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By billo On 2009.01.19 02:07
I should have looked for a forum like this a long time ago I know but I didn't think it would really help and didn't actually realize I needed to.
I have been living with a woman who has PD for almost nine years now. She also smoked cigarettes for years but quit last summer after being admitted to the hospital and they diagnosed COPD. She hasn't smoked since then.
New Year's eve morning she awoke me complaining that she was having trouble breathing. I took her to the emergency room here and she collapsed in the ER floor as soon as we walked in. She had stopped breathing. They took her into the back and put her on a ventilator. She remained there until January 8th. She came home that day and was admitted to hospice care.
The reasons I'm here are varied as I want to learn how to comfort her and learn more about other's experiences as well.
Everyday, in the afternoon, she starts these episodes of constantly kicking and flailing her legs until she no longer gets enough oxygen. That's what happened that morning I took her to the ER. Anyway, they've started giving her roxanol to get her to stop the kicking and flailing. Now she's so out of it that she doesn't even seem to know where she is or anything. It's horrible to see her going through this.
Is the kicking and flailing something you guys have to deal with regularly and is it as intense? One day it lasted for around five hours. Today for three.
I'm tired and it's late so I'll cut this short for now and will return with many more questions later tomorrow or when I can.
Thank you in advance.

By lurkingforacure On 2009.01.19 07:34
That almost sounds like a seizuer, I would want to know from her neurologist whether it is PD related. I have never heard of it and it sounds very scary.

What is "COPD"? And was the lady you care for dx'd nine years ago or has she had symptoms for 9 years but didn't get dx'd until she was in the hospital you mentioned?

This sounds rough, let us know what the doctor says. You will find great people and lots of support here.

By susger8 On 2009.01.19 07:45
It might possibly be dyskinesia -- some people with PD get dyskinesias (involuntary movements) due to fluctuations in dopamine levels. Adjusting the medication sometimes helps.

COPD is Chronic Obstructive Pulmonary Disease.

By annwood On 2009.01.19 07:53
Welcome to our forum. Glad you found us. There are many very caring people here who will attempt to answer your questions.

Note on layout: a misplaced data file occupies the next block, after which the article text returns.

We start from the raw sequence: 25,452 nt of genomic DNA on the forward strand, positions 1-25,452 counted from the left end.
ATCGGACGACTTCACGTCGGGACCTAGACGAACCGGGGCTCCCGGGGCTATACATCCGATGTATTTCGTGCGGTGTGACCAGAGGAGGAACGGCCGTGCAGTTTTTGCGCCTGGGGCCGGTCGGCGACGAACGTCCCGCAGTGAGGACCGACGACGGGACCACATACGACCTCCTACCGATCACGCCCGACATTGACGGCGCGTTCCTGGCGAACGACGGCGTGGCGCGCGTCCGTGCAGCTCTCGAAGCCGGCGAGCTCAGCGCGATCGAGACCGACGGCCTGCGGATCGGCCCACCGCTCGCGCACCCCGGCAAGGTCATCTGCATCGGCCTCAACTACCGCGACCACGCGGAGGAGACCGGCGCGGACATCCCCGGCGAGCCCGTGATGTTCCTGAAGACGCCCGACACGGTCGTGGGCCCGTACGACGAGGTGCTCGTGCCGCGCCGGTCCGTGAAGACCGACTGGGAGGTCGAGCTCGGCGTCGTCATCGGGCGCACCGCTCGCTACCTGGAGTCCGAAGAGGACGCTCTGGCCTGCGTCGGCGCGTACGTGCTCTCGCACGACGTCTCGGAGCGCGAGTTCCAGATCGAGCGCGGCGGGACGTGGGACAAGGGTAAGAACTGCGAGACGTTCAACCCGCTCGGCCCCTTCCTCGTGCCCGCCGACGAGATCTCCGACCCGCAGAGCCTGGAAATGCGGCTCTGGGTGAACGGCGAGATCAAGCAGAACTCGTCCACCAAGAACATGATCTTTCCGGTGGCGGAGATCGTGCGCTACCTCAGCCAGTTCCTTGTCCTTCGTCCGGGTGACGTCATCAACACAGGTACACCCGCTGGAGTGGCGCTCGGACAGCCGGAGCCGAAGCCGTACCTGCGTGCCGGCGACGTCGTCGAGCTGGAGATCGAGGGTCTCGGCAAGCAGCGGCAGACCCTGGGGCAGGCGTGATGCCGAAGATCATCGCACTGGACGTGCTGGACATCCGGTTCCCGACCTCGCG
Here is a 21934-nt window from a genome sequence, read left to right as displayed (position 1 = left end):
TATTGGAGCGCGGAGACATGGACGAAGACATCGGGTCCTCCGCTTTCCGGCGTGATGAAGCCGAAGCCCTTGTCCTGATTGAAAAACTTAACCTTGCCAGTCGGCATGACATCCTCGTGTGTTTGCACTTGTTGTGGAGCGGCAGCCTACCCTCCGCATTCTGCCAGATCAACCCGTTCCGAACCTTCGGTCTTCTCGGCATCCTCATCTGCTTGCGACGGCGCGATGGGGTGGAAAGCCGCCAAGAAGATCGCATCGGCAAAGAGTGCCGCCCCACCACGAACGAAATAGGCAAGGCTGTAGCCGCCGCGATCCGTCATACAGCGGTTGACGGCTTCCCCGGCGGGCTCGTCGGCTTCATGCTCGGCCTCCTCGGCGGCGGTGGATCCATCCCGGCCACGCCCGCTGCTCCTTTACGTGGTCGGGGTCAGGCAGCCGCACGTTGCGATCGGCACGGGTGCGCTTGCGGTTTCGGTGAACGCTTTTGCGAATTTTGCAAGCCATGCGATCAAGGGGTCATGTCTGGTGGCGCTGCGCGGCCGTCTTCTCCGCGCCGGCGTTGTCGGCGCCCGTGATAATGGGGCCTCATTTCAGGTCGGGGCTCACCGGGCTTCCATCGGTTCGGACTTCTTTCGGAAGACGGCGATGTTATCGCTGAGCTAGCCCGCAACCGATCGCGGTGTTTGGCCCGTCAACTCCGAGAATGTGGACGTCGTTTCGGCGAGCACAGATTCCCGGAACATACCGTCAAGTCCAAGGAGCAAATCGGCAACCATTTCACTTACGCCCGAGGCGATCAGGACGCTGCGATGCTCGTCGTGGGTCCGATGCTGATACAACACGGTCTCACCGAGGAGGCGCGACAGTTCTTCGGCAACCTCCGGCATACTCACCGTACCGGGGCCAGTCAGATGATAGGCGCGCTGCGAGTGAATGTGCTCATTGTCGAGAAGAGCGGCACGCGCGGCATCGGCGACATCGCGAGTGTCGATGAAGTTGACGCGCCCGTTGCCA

It is unclear to me just what your relationship is to the PD pt. Friend, spouse, significant other? Not that it matters but it might help us to answer some of your questions.

I assume that she is on the regular PD meds. The COPD certainly may complicate things as PD has a tendency to involve all muscles, including those of the rib cage which cause us to breathe.

I would cerrtainly accompany her to the next neuro appt and have a frank discussion about where this is going as far as the PD. I have no idea what is going on with her every afternoon but the neurologist will be able to give you an answer.

Stay with us and welcome aboard.

By billo On 2009.01.19 12:21
thank you.
I will try to explain as best I can.
She is my girlfriend/roomate for almost nine years now.
She is on carbidopa/levo 25/100 every 8 hours now as the Dr. says to wein her off of it and,
Mirapex .125 increased to two tabs(.250) every 8 hours.
Clanazepam= two .50 mg pills every six hours,
Amantidine=100mg twice a day,
Remeron=45mg at bedtime,
Zoloft=100mg daily,
toprol, duoneb, advair, altace, and prednisone
and now roxanol. It took 2 ml roxanol to settle her down yesterday. She's still out of it now.
She didn't like the neuro dr, so I don't know the situation there but when she came out of the hospital she went under hospice care per her family's wishes I guess. They aren't looking for aggressive treatment anymore. I think it's wrong but I'm technically just a friend.

By billo On 2009.01.19 12:24
p.s. she's on medicare, no insurance, and hospice supplies the drugs.

By billo On 2009.01.19 13:13
and thank you lurking, and susger8. I may not always reply to everyone because I'm spread thin now but your feedback is very appreciated.

By annwood On 2009.01.19 19:58
In reviewing the medication list it appears that she is on a ton of drugs. Why are they stopping the PD meds? A patient does reach a point where the drugs no longer are effective so maybe that is what is going on here. You mention that Hospice is involved - they are wonderful. As you know they do not become involved until the pt is far advanced and in her case you are also dealing with COPD. Have you discussed the prognosis candidly with the Hospice nurse - I think it may be time to do so.

We are here for you. Ask anything you want. We make no judgement. This is very hard and we are all going through it.

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